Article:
What can the Asian profession learn from the 2016 Ifac Global SMP survey?

Part One

The 2016 International Federation of Accountants (Ifac) Global SMP Survey asked practitioners from small- and medium-sized practices (SMSPs) across the globe about: their challenges, with a close look at the impact of technology, personnel and staffing issues; how various environmental factors may affect them over the next five years; their 2016 revenues and projected 2017 revenues; key performance indicators, namely, collection and employee utilization rations; and the consulting services they provide. It additionally reports on practitioners’ views on the impact of challenges faced by their small- and medium-sized entity clients.

Some 5,060 respondents representing 164 countries completed the survey. This article provides a summary of the Asia results, selected comparisons with the global picture and potential implications of the findings for Asian professional accountancy organizations (PAOs).

The second-largest groups of respondents to the survey were from Asia (28 percent), giving a large representative sample. Consequently, of the 164 participating countries, Asian countries featured prominently in the list ranking countries by respondents: China is first with 493; and India, second, with 417. Pakistan (95), Thailand (93), Malaysia (60) and Japan (50) were also in the top 25 countries.  The Philippines had 29 respondents.

The high response rate from Asia was partly due to the South Asian Federation of Accountants (Safa) and its member-organizations encouraging SMP members to participate.

A majority (61 percent) of Asian respondents were either sole practitioners (26 percent) or practitioners from practices with two to five partners and staff (35 percent); most of these were a partner, sole proprietor, or owner; and 70 percent were male.

The top 4 challenges faced by Asian respondents were serving clients operating internationally (48 percent), attracting new clients (48 percent), experiencing pressure to lower fees (44 percent) and differentiating from the competition (43 percent). These results differ from the global top 4 of attracting new clients (46 percent), keeping up with new regulations and standards (41 percent), experiencing pressure to lower fees (41 percent) and differentiating from competition (39 percent). Serving clients operating internationally was a significantly greater challenge for Asian SMPs than SMPs globally while keeping up with new regulations and standards was a relatively lesser challenge for Asian SMPs than SMPs globally. This suggests PAOs may need to consider whether they are doing enough to assist SMPs in their endeavors to serve clients operating internationally.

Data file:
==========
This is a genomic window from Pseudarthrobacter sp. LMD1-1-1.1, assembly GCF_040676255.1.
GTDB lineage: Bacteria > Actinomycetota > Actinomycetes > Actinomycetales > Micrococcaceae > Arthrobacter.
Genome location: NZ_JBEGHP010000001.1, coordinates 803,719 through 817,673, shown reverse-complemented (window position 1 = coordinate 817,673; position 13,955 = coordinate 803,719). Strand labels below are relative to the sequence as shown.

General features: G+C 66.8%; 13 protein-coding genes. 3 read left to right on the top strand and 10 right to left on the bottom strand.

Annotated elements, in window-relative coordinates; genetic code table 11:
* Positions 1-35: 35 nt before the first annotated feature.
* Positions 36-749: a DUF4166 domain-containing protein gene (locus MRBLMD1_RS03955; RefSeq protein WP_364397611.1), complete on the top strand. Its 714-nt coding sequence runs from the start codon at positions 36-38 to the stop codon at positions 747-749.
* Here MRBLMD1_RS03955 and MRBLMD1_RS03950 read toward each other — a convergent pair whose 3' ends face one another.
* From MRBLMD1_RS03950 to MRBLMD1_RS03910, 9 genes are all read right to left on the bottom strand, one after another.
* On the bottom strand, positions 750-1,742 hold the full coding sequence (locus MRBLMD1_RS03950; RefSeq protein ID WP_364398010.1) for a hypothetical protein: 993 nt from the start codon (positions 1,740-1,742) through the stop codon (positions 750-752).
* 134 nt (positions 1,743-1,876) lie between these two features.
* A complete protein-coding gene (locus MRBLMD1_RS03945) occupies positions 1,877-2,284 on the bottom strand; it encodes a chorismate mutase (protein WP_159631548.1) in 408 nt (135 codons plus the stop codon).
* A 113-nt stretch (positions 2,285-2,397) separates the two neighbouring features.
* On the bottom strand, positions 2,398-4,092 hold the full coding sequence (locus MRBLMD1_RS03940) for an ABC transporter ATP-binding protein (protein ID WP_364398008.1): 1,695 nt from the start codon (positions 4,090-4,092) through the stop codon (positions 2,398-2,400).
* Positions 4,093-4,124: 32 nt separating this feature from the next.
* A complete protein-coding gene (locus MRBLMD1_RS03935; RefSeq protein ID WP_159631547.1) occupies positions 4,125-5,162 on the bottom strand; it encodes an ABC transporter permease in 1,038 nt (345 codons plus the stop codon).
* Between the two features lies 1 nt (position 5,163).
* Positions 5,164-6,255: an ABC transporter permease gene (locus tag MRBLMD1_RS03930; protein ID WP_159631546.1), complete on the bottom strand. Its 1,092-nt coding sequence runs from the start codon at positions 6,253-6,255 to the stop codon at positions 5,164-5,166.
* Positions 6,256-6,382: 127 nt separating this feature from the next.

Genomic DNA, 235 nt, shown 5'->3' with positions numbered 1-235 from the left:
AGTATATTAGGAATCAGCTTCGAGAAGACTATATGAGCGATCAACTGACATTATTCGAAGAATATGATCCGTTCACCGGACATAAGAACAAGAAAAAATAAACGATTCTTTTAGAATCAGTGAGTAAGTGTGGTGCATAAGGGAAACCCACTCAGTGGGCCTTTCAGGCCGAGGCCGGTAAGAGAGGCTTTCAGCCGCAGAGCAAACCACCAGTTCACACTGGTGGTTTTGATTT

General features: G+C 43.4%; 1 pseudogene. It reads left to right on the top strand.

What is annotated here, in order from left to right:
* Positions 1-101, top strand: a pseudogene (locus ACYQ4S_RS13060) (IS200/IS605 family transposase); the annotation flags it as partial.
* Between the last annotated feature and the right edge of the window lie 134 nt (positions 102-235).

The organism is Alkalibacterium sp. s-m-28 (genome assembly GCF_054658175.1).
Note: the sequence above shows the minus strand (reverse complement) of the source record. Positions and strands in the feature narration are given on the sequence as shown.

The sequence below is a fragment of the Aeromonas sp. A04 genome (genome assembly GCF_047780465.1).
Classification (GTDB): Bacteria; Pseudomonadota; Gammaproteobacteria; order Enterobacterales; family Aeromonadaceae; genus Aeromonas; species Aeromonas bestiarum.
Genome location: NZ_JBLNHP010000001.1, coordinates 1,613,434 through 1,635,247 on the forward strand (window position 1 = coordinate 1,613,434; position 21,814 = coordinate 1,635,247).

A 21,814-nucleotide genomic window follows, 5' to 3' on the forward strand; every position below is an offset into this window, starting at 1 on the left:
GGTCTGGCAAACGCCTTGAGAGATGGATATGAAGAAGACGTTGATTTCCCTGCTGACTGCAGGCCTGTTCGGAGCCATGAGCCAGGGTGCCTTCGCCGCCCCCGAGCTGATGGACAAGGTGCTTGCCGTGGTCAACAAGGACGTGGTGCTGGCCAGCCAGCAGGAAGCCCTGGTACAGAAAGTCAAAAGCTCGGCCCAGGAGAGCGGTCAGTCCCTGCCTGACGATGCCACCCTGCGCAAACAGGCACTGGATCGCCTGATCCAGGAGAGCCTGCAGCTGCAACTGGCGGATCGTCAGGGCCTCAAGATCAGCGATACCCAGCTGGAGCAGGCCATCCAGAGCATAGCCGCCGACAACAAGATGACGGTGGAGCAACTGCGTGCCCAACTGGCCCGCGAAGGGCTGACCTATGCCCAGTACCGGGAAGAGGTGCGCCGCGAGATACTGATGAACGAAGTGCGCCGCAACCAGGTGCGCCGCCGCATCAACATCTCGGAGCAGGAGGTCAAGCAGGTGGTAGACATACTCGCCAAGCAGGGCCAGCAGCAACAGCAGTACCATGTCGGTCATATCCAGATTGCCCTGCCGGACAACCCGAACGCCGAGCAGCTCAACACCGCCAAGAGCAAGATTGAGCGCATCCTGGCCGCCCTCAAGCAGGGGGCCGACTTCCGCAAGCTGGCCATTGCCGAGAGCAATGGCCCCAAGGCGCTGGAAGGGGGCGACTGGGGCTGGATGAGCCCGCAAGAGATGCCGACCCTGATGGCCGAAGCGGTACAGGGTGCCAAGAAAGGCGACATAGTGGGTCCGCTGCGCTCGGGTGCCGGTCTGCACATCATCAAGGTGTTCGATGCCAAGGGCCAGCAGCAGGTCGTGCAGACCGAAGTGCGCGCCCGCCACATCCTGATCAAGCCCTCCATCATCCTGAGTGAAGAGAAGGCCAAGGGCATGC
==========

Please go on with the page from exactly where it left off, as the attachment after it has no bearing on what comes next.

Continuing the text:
The survey addressed in more detail the impact of technology and personnel and staffing issues on SMPs. Regarding technology issues, the survey revealed variation between Asia and global results. Asian SMPs said advances in data analytics, including availability and use of big data (35 percent as a high/very high challenge) followed by achieving a digital, paperless environment (30 percent) and managing privacy and security risks (30 percent) were the technological issues having the most impact, as compared with investing in and staying current with software (38 percent) and achieving a digital, paperless environment (37 percent) for all global respondents.

In relation to personnel and staffing issues, Asian SMPs considered finding and retaining qualified staff at all levels to have the greatest impact, with 47 percent and 44 percent, respectively, viewing the impact as high/very high, almost identical to that of all respondents (45 percent and 41 percent, respectively). This suggests PAOs may need to consider whether they are doing enough to assist SMPs to attract and retain talent.

Respondents rated eight environmental factors to assess the extent to which they believe each may impact their SMP over the next five years. The regulatory environment (56 percent as high/very high impact) and technological developments (52 percent) were viewed as having the highest potential impact for SMPs globally. This compares with Asia, where competition (49 percent) and regulatory environment (48 percent) topped the rankings.

Technological developments (43 percent) were predicted to have a relatively lesser potential impact for Asian SMPs than globally, while competition was forecast to have a similar potential impact for both SMPs in Asia and SMPs globally. PAOs need to ask themselves whether they are doing enough, or have plans in place, to help their SMPs compete, especially with other professions, and prepare for changes in technology.

Paul Thompson is European Federation of Accountants and Auditors director and a consultant dedicated to thought leadership and development of the global accountancy profession. From 2004 to 2016 Thompson worked for Ifac latterly as director, Global Accountancy Profession Support, a role that extended to overseeing the Ifac Global Knowledge Gateway, research and innovation, and activities in support of SMSP and professional accountants in business.  He was a speaker during the Board of Accountancy sponsored SMP Summit in Makati City in May 2017.

This column accepts contributions from accountants, especially articles that are of interest to the accountancy profession, in particular, and to the business community, in general. These can be e-mailed to [email protected]

Turning Points 2018
Suntrust banner2